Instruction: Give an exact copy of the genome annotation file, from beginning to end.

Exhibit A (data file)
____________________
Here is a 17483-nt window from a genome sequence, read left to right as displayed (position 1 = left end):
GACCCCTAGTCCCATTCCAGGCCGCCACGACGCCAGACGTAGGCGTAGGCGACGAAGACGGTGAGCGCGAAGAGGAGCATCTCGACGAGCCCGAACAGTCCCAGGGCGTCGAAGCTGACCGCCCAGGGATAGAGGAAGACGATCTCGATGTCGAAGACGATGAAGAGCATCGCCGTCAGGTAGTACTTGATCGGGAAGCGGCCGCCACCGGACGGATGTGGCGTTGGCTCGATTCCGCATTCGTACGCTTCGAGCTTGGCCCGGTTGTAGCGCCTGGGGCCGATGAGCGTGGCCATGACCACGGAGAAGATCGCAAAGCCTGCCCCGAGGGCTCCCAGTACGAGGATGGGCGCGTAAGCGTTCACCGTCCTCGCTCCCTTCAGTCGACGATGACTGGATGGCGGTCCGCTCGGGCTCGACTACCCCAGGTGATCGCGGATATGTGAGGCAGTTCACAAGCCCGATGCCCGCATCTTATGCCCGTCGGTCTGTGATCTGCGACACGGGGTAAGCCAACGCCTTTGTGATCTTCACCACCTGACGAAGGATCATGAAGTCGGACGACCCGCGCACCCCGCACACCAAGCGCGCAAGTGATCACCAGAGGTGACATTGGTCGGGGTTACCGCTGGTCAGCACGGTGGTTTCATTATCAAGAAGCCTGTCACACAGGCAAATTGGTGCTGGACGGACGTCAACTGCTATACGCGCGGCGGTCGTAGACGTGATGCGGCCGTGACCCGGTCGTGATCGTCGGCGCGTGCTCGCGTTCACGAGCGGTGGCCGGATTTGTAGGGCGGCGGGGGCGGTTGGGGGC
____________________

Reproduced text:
Here is a 17483-nt window from a genome sequence, read left to right as displayed (position 1 = left end):
GACCCCTAGTCCCATTCCAGGCCGCCACGACGCCAGACGTAGGCGTAGGCGACGAAGACGGTGAGCGCGAAGAGGAGCATCTCGACGAGCCCGAACAGTCCCAGGGCGTCGAAGCTGACCGCCCAGGGATAGAGGAAGACGATCTCGATGTCGAAGACGATGAAGAGCATCGCCGTCAGGTAGTACTTGATCGGGAAGCGGCCGCCACCGGACGGATGTGGCGTTGGCTCGATTCCGCATTCGTACGCTTCGAGCTTGGCCCGGTTGTAGCGCCTGGGGCCGATGAGCGTGGCCATGACCACGGAGAAGATCGCAAAGCCTGCCCCGAGGGCTCCCAGTACGAGGATGGGCGCGTAAGCGTTCACCGTCCTCGCTCCCTTCAGTCGACGATGACTGGATGGCGGTCCGCTCGGGCTCGACTACCCCAGGTGATCGCGGATATGTGAGGCAGTTCACAAGCCCGATGCCCGCATCTTATGCCCGTCGGTCTGTGATCTGCGACACGGGGTAAGCCAACGCCTTTGTGATCTTCACCACCTGACGAAGGATCATGAAGTCGGACGACCCGCGCACCCCGCACACCAAGCGCGCAAGTGATCACCAGAGGTGACATTGGTCGGGGTTACCGCTGGTCAGCACGGTGGTTTCATTATCAAGAAGCCTGTCACACAGGCAAATTGGTGCTGGACGGACGTCAACTGCTATACGCGCGGCGGTCGTAGACGTGATGCGGCCGTGACCCGGTCGTGATCGTCGGCGCGTGCTCGCGTTCACGAGCGGTGGCCGGATTTGTAGGGCGGCGGGGGCGGTTGGGGGC